If you're not familiar, a Market Garden Co-op is a group of smaller growers that would like to sell in a market setting but most likely don't have enough produce to justify having their own stand or stall at the market. Growers can become Members or Sellers, and they basically buy in to the group in order to share a stall space with other small growers. Proceeds from the stall are shared in different ways, and Market Gardeners can pool resources like tables, a tent, chairs, and other infrastructure pieces. The Co-op also shares costs in things like advertising and promotions, so I wouldn't have to have my own business, business name, flyers, etc.
Right now, I am doing one of my favorite things; focusing another Crazed Project! I've mentioned this tendency in recent posts- my love of taking on a potentially out-of-reach project and being obsessed with it until I can make it a reality :) The new project on my mind recently has been growing some produce for the market garden co-op!
I've been thinking about growing carrots for Market, specifically. It seems that we almost never have carrots available at our Farmers' Market, and they're kind of a staple crop- I mean, people eat a lot of carrots, right? I've heard that carrots are hard to grow, or maybe they're just hard to grow in our soil here in S.E. Michigan. I've had a lot of success with growing carrots at home, and I think I'd have to put some work in to grow market-quality carrots, but it could be very possible!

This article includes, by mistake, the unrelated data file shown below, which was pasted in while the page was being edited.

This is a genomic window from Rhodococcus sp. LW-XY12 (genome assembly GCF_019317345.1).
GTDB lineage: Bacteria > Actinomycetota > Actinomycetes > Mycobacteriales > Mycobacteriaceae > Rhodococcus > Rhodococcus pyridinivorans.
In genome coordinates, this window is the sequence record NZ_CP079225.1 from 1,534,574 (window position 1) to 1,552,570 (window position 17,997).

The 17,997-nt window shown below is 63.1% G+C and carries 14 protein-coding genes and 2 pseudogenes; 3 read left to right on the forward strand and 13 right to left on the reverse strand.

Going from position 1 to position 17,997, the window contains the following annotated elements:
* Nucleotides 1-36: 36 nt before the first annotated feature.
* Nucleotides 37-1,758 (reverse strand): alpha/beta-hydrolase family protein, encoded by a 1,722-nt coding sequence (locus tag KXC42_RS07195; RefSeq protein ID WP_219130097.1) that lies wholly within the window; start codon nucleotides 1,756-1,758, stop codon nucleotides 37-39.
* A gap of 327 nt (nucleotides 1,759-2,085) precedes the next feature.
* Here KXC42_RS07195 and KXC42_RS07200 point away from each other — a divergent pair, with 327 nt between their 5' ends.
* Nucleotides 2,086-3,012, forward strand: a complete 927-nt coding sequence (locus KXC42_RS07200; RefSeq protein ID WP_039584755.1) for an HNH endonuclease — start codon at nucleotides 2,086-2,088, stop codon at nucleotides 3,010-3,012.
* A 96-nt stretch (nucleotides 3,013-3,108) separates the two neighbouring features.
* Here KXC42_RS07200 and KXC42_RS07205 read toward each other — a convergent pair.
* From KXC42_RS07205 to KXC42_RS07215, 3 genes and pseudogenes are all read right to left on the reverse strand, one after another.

There are several steps I would need to take in order to prepare for selling at Market:
|Dragon Carrots- High Mowing Seed Co.|
- Select varieties that people would actually like to buy. At first, I was considering all those pretty, colorful types like Dragon Carrots, but maybe those would weird people out?
- I need to think about who the customers are at the market and what type of quality and product they'd be expecting
- I'm beginning to think that the more "regular" and "grocery store" that the carrots look, the more likely they would be to sell
- Soil improvements would need to be made. Carrots supposedly like sandy soil, which I have. I think I'd need to work the soil some, because carrots are pretty sensitive to rocks and things and will take a turn and end up all crooked if they "hit" something as they're growing.
- While its' not necessary, if I invested in some row cover and quick hoops, which I'd like to have anyway, then I could potentially starting selling earlier in the season and sell them later into the fall as well.
Thoughts? Opinions? Advice?